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When to sell an old car

I need help please deciding whether to keep a Subaru Impreza Outback Wagon with 215,000 miles. Retail value is about $2,400 in Gainesville, Fl.



It needs three wheel bearings replaced at about $1,200 total. Going to have the transmission checked tomorrow to find out why (when it’s cold only) the gears don’t shift up and down readily.



If I trade it in the value is about $1,200, but who will take that when it needs that much in repairs?

“Retail value” is a bit of a misnomer. No one would pay anything close to that amount for a car with that many miles and needing that much work.

You may get $1,200 as trade-in on a new $25,000 MSRP car, but the dealer is actually giving you a discount and not paying anything for your vehicle. Even if you car was free, it would still be too expensive. Donate it to a local charity and take the tax deduction.

Twotone

Thanks for your quick reply. That may be the best option.

Twice, I have had two different dealers sell me a car for less money if I bought the car outright than if I traded in my worn out old car. Most dealers don’t want worn out trade-ins and the dealer has to dispose of the trade-in through an auto auction house.

Sell it if all it is is just an old car.

You didn’t say what year it is. But if it is worth $2400 retail, it is probably worth about $1500 in trade if everything is OK. Take the $1200 off and you have a more accurate value. I like to donate cars, and that is a good way to part with it with no hassles. The charity will send you a copy of the receipt when they sell it and that is what you can claim as a deduction on your taxes.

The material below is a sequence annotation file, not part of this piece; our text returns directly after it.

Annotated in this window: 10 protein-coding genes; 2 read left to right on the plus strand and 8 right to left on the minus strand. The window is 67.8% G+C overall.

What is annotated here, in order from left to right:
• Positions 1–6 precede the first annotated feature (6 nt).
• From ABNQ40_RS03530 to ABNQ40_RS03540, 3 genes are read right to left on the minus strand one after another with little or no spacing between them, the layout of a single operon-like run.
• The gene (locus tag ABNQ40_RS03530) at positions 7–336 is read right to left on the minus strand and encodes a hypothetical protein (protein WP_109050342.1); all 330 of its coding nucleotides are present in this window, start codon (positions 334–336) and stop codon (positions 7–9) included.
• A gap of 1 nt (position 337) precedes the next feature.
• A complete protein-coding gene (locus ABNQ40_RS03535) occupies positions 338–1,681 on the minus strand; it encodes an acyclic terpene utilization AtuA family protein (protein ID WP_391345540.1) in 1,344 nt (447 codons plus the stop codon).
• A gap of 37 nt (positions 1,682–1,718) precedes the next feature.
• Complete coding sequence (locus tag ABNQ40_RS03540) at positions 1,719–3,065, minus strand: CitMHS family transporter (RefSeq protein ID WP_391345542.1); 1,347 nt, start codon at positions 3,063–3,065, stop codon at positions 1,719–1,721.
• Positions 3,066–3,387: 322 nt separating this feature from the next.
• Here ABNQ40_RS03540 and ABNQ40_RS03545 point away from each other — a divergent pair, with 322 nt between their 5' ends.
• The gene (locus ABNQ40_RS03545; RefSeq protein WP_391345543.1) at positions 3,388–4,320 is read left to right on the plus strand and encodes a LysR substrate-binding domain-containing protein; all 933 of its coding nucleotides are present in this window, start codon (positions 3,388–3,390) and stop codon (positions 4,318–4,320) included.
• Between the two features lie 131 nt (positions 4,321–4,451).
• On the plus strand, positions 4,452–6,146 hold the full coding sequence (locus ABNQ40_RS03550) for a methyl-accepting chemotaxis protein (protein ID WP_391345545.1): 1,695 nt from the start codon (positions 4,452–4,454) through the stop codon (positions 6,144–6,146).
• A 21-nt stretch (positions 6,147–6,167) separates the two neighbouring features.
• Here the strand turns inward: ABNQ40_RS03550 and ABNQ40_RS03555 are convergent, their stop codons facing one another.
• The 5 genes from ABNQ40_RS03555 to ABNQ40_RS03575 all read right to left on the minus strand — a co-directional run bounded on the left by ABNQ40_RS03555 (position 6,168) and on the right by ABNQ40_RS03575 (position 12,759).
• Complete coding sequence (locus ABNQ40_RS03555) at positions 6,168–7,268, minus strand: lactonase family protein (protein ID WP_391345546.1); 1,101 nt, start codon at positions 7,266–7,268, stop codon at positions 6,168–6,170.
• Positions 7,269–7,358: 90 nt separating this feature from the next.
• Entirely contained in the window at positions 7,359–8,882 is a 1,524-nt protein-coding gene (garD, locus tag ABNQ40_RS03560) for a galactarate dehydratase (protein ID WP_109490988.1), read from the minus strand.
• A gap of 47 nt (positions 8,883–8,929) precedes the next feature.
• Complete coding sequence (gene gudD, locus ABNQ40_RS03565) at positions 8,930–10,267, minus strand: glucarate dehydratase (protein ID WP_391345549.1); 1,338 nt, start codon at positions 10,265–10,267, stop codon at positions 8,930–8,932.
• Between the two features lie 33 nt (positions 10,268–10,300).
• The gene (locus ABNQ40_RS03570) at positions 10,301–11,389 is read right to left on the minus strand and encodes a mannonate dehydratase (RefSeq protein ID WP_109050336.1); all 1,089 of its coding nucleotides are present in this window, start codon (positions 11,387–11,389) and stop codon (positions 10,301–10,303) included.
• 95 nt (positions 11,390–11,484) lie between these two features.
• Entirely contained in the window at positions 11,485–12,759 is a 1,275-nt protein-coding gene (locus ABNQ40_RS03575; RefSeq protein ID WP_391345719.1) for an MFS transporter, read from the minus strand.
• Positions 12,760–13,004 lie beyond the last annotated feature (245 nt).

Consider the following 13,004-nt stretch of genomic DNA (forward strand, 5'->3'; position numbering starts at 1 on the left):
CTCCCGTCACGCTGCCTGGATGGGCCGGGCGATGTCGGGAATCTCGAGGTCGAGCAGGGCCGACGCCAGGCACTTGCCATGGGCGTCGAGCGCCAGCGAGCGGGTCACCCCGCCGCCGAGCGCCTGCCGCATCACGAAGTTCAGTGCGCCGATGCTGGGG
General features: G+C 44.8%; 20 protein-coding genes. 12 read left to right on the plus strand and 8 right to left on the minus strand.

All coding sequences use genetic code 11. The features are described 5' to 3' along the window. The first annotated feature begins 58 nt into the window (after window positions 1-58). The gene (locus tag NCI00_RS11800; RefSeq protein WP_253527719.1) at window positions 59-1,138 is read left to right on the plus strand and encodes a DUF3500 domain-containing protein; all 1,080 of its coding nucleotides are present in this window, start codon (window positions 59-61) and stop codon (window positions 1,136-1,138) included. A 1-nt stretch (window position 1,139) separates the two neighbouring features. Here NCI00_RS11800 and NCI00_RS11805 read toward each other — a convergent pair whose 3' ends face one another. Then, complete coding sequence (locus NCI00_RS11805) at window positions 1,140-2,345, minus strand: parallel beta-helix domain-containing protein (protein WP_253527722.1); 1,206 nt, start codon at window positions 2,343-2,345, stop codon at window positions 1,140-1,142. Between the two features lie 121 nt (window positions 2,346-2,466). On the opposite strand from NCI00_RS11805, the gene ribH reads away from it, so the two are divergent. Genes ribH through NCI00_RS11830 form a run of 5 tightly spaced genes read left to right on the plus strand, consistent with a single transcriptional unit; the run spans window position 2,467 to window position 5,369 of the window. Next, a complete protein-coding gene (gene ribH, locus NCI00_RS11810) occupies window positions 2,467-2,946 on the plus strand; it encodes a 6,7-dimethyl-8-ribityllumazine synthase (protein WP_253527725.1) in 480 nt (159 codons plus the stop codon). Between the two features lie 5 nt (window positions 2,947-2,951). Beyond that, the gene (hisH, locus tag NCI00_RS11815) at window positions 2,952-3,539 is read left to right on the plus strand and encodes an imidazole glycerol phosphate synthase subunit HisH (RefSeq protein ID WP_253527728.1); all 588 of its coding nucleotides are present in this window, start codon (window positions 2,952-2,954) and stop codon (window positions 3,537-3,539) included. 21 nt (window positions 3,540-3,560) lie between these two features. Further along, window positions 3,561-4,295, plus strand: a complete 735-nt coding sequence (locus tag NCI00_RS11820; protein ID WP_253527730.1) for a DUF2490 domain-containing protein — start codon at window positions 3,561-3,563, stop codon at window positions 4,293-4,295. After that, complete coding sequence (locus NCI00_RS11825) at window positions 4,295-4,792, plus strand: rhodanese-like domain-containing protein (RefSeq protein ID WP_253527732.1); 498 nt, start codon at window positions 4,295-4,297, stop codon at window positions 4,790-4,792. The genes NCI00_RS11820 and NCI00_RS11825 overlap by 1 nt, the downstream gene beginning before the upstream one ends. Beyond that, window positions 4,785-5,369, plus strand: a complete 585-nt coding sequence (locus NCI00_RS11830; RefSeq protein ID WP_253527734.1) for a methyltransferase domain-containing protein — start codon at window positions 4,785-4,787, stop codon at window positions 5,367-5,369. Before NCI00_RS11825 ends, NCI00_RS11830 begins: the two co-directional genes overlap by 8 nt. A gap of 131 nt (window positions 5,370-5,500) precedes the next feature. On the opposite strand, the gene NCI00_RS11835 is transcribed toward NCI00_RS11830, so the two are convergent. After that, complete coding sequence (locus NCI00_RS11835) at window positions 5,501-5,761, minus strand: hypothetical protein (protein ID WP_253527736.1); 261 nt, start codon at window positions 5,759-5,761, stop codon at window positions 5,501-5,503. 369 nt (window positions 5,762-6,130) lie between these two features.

If the charity won’t take it (some won’t if the car is too much work to fix) call your city or county’s emergency manager and/or the fire department and ask if they want it. They like to get old cars to use for car fire training. You can take the same tax deduction if you give it to them.

It’s a 1999 and the body, and interior are in good shape.

My daughter is using it for college and work. She has $5,000 saved. Even with that, it’s been hard to find a decent car for a replacement. I’d been thinking of making the repairs on the Subaru and keeping it.

This puts a different slant on the issue. You know the Subaru and a $5000 car is an unknown. If your daughter is doing mostly local driving, you are probably better off making the repairs to the Subaru, particularly if the body is in good shape and not rusted.

That would be a great plan. We didn’t have time to get the transmission checked. We don’t know total we’re looking at for repairs. Thanks for the reply. It’s great to hear the pros and cons.